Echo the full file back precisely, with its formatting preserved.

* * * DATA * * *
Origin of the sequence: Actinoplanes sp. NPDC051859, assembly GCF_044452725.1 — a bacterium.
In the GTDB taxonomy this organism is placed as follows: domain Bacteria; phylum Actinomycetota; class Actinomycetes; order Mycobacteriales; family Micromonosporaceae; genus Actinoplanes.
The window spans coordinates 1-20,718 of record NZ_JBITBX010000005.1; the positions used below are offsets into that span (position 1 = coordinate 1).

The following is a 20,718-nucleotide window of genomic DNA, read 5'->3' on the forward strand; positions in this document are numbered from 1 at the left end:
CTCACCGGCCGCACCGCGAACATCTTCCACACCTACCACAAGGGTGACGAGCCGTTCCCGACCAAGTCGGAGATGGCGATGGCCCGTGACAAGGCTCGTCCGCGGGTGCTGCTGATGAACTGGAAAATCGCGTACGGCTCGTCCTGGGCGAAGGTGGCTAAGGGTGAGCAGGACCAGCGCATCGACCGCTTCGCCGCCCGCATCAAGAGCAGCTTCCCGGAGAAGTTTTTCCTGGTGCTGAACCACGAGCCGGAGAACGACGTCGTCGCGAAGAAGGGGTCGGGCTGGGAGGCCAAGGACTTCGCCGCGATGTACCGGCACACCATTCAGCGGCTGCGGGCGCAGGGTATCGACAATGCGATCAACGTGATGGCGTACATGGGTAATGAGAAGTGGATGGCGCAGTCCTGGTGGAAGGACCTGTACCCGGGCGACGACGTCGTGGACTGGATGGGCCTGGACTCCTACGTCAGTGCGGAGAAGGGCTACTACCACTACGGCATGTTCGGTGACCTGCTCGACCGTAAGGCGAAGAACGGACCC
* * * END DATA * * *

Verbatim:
Origin of the sequence: Actinoplanes sp. NPDC051859, assembly GCF_044452725.1 — a bacterium.
In the GTDB taxonomy this organism is placed as follows: domain Bacteria; phylum Actinomycetota; class Actinomycetes; order Mycobacteriales; family Micromonosporaceae; genus Actinoplanes.
The window spans coordinates 1-20,718 of record NZ_JBITBX010000005.1; the positions used below are offsets into that span (position 1 = coordinate 1).

The following is a 20,718-nucleotide window of genomic DNA, read 5'->3' on the forward strand; positions in this document are numbered from 1 at the left end:
CTCACCGGCCGCACCGCGAACATCTTCCACACCTACCACAAGGGTGACGAGCCGTTCCCGACCAAGTCGGAGATGGCGATGGCCCGTGACAAGGCTCGTCCGCGGGTGCTGCTGATGAACTGGAAAATCGCGTACGGCTCGTCCTGGGCGAAGGTGGCTAAGGGTGAGCAGGACCAGCGCATCGACCGCTTCGCCGCCCGCATCAAGAGCAGCTTCCCGGAGAAGTTTTTCCTGGTGCTGAACCACGAGCCGGAGAACGACGTCGTCGCGAAGAAGGGGTCGGGCTGGGAGGCCAAGGACTTCGCCGCGATGTACCGGCACACCATTCAGCGGCTGCGGGCGCAGGGTATCGACAATGCGATCAACGTGATGGCGTACATGGGTAATGAGAAGTGGATGGCGCAGTCCTGGTGGAAGGACCTGTACCCGGGCGACGACGTCGTGGACTGGATGGGCCTGGACTCCTACGTCAGTGCGGAGAAGGGCTACTACCACTACGGCATGTTCGGTGACCTGCTCGACCGTAAGGCGAAGAACGGACCC